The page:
Gender equality in the Middle East and North Africa labor market has been a struggle for years, and Palestine in particular has seen some of the lowest rates of women’s participation in the region. While the overall youth unemployment rate is high, pointing to challenges affecting both young men and women, only 19.3 percent of women were employed in 2016. Traditional ideas of gender persist, as do the barriers they create. One simple but effective way to work towards gender equality is by bringing people together to discuss it.

While a significant amount of systematic change needs to take place to allow youth, and especially women, more opportunities for employment, IYF and its local partner, The Center for Youth Economic Empowerment (CYEE), are taking the first step to achieve the UN Sustainable Development Goal of gender equality, in Palestine. Through a three-year life skills and technical training initiative, IYF and CYEE are working closely with nine community-based organizations and vocational training centers to strengthen their capacity to implement positive youth development programming and deliver workshops on gender to young men and women plus private sector employers.

These workshops have two goals:

  1. Expose Palestinian youth to successful women-led enterprises and organizations
  2. Facilitate open discussion among youth, community leaders, and company representatives around gender-related issues, such as women being unable to stay out past dark or travel far from home to their places of employment

More than 70 students of varying technical specialties, as well as representatives from three large companies in Jericho attended the most recent gender workshop, in early February. Sami Sehwiel, General Manager of the Planning Unit at the Ministry of Women’s Affairs and an activist for women’s rights in the country, shared his thoughts around gender concepts, current perceptions of a woman’s role in Palestinian society, women’s participation in vocational education, and opportunities for Palestinian women to contribute to the labor market.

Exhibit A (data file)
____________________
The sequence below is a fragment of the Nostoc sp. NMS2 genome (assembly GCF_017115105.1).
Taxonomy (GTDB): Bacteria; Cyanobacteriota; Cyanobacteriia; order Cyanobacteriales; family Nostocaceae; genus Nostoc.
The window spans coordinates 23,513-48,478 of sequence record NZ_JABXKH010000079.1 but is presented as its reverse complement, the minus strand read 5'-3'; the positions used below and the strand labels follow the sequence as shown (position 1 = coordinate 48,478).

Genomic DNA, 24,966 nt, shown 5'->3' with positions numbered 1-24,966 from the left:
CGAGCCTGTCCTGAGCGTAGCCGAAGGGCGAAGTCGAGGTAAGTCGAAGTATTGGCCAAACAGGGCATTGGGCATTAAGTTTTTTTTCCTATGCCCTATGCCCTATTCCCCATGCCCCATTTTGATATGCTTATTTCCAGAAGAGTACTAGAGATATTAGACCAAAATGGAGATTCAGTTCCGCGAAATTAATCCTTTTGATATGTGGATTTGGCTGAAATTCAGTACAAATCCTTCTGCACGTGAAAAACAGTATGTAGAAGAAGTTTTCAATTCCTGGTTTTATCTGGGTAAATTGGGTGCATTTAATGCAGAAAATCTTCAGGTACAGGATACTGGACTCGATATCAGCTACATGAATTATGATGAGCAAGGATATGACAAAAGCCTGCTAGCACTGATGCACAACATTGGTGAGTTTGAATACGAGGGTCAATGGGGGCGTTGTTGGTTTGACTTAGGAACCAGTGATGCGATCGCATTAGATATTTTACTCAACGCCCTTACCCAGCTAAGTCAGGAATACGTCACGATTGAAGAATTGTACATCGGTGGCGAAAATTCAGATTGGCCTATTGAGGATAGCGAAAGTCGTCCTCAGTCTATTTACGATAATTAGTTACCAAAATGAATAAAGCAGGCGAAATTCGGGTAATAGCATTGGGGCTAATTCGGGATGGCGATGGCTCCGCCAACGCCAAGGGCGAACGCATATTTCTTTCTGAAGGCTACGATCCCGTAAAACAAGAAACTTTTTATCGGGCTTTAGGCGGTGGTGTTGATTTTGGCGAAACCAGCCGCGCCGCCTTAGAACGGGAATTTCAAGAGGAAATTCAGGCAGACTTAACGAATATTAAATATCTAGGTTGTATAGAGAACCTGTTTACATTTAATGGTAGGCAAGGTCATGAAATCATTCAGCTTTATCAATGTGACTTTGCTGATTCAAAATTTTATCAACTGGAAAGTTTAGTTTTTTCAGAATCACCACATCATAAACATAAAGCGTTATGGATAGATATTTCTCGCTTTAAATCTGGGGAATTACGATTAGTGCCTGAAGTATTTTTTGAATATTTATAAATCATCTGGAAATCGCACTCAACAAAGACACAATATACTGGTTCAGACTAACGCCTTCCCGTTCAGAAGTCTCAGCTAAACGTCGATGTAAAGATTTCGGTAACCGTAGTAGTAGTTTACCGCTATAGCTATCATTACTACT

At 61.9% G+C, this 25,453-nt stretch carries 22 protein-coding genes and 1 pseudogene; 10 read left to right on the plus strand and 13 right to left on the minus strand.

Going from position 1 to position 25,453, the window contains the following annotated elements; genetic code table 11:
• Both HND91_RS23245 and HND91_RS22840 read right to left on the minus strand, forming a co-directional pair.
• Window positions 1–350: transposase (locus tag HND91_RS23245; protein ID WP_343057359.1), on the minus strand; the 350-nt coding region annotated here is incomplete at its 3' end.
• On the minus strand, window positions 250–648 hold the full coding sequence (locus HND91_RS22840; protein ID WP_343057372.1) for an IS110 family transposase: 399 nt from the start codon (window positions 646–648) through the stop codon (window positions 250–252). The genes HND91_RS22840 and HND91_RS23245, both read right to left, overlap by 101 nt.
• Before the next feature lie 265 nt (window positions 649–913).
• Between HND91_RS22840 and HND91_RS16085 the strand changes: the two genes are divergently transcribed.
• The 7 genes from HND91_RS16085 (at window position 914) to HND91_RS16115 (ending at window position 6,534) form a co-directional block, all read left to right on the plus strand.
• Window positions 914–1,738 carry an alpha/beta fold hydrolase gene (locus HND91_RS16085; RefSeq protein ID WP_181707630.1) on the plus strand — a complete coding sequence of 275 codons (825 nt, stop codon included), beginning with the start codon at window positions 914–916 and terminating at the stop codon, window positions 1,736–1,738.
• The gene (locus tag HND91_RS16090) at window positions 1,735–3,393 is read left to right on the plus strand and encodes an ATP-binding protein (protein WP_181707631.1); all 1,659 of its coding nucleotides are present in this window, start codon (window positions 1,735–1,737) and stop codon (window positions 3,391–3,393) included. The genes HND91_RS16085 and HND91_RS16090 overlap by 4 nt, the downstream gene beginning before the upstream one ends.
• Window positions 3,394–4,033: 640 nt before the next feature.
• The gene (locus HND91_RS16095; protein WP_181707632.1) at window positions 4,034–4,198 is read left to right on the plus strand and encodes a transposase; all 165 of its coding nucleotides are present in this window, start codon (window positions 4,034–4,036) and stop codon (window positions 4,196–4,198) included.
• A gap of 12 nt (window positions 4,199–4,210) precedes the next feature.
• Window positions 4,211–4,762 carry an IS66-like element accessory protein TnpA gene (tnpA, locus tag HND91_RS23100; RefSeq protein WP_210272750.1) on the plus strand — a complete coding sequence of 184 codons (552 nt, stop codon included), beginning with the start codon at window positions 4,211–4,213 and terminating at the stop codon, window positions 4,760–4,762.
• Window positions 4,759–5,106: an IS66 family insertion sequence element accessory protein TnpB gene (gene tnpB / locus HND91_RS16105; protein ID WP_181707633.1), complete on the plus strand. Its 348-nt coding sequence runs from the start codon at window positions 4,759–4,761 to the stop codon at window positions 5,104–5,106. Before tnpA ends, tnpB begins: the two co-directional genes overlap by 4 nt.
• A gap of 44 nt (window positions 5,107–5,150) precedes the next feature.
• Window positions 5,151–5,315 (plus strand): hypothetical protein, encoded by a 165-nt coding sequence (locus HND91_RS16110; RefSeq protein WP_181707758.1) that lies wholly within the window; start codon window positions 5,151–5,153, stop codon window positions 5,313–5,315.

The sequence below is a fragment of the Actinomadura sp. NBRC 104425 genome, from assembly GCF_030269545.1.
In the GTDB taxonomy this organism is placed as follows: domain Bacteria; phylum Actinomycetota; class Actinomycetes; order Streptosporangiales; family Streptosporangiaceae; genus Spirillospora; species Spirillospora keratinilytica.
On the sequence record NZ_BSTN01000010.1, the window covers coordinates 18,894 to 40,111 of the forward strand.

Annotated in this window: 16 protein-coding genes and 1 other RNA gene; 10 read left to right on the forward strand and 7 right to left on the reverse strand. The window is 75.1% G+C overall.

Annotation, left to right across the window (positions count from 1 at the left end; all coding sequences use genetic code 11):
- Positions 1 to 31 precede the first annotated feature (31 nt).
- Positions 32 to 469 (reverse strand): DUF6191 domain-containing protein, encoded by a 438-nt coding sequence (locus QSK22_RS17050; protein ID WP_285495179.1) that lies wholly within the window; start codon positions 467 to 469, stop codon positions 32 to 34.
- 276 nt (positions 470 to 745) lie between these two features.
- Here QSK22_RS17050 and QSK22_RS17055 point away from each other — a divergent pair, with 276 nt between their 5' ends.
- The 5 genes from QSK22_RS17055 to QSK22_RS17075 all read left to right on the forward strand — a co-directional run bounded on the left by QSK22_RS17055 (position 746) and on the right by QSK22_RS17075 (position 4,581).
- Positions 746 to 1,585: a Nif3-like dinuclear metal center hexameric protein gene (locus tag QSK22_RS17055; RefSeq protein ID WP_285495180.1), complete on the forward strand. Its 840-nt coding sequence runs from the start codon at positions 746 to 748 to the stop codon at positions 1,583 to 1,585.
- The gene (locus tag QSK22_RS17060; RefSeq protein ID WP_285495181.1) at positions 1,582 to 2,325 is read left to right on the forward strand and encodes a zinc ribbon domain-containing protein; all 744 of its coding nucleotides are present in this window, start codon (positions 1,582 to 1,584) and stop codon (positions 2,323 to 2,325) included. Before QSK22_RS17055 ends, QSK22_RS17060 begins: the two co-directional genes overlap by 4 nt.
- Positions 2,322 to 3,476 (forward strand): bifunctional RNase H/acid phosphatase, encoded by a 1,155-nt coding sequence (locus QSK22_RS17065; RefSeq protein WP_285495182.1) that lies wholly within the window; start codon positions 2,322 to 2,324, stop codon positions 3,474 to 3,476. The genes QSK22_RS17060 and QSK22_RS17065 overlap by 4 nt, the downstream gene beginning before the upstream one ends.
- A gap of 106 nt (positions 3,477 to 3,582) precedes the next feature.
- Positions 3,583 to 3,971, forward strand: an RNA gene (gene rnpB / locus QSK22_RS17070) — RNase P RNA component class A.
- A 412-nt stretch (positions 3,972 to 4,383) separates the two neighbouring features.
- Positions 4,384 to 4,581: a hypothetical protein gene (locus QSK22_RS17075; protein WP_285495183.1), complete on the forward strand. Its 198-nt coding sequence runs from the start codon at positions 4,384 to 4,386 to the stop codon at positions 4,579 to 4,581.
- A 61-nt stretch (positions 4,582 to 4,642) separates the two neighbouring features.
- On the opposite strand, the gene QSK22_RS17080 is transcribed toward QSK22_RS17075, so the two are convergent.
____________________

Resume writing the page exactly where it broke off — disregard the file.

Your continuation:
Ahmad Khalab, 20 years old and from Hebron, explained to us that this was the first time he has ever been included in a conversation around gender. Ahmad said that he used to view women as only taking care of their families. “After the workshop, I became convinced that women should have equal opportunities and be able to decide for themselves what they want to do,” says Ahmad. “Because of the critical situation in Palestine, many women have become the breadwinners for their families, which has made me believe that we should change our old ways of thinking around the role of women.”

Walaa Magharseh, a 25-year-old graphic design student, agrees. In addition to the youth and community awareness being raised through these workshops and programming, she believes parents and employers need to be involved to make real change happen. The community and employers must be engaged in this ongoing conversation.

The first step in the process towards gender equality is to explore societal norms, but we must also work to bridge the gap for these young and hopeful graduates between their education and the workforce. Our world’s young people are agents of change. They are open and ready to tackle these challenges, but their communities must be ready to support them, and employers must also be prepared to absorb these young men and women and foster their careers equally.

Nina Minadakis is Program Coordinator, Middle East & North Africa.